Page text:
Android allows software installation from third party locations and applications submitted to the Play Store are not reviewed. I published a test application immediately.

Those two things alone are more than likely what account for a lot of Android's malware. A user could click on a link in an e-mail in Android that installs a rogue app; that wouldn't be possible in iOS without exploiting some kind of vulnerability in the OS.

And yes, I know that by default Android doesn't allow installation of apps from outside of the Play Store, but it's very easy to turn that off.

It don't matter if Android users get their apps from Google Play, malware has often gotten on to that store. In the beginning Google didn't even bother checking uploaded apps at all, they just allowed anything. Now they check apps but not as thoroughly as Windows Phone or iOS stores, you still get stories of malware on Google Play.

Hardcore Til I Die said,
I know that by default Android doesn't allow installation of apps from outside of the Play Store, but it's very easy to turn that off.

Except it's a relatively hidden setting, there's not that many reasons to do so, and less experienced users would never touch it.

Kirkburn said,

Except it's a relatively hidden setting, there's not that many reasons to do so, and less experienced users would never touch it.

Unless something told them to...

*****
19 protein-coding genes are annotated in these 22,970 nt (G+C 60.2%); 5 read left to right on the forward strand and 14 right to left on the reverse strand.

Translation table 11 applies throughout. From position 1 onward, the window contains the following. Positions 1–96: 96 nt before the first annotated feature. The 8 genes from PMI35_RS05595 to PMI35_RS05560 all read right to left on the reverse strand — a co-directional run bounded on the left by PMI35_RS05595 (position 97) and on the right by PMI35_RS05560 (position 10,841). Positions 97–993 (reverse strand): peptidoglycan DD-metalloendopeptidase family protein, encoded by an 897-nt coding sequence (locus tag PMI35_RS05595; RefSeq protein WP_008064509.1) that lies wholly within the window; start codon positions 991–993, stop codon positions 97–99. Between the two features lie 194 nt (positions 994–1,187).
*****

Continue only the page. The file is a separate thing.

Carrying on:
"If you want this super duper cool screen saver, just follow these EASY steps: Go to options > yadda yadda ..."

Hardcore Til I Die said,
Android allows software installation from third party locations and applications submitted to the Play Store are not reviewed. I published a test application immediately.

Those two things alone are more than likely what account for a lot of Android's malware. A user could click on a link in an e-mail in Android that installs a rogue app; that wouldn't be possible in iOS without exploiting some kind of vulnerability in the OS.

And yes, I know that by default Android doesn't allow installation of apps from outside of the Play Store, but it's very easy to turn that off.


Haha, not only that, there have been numerous accounts of malware through apps that where deployed in the play store.....

But people keep ensisting your save on android when using just the app store. (HINT HINT YOUR NOT)


Yea it's not hidden. Within 2 hours of owning my new Samsung Galaxy Tab 2 I had to download flash from Adobe then my device handily asked if I wanted to allow it to install apps from outside of the play store.

On my wifes Coby running Kyros Android again it asked me if I wished to allow the app to install. This is NOT a hidden setting AT ALL.

techbeck said
And less experienced users will download Apps from the Google store, not random stores.
The problem I find with Google is that they don't screen their apps before they go into the store. Apple screens all their apps and block the ones that contain malicious code. I personally don't believe in having to worry about security on a smartphone.

Hardcore Til I Die said,

Unless something told them to...

"If you want this super duper cool screen saver, just follow these EASY steps: Go to options > yadda yadda ..."

And when you uncheck it, it warns your of the potential security issue.

m-p{3} said,

And when you uncheck it, it warns your of the potential security issue.

It does indeed. I wonder how many people would actually heed that warning and not disable the option if it was stopping them from installing something they wanted though. Not many I'll bet.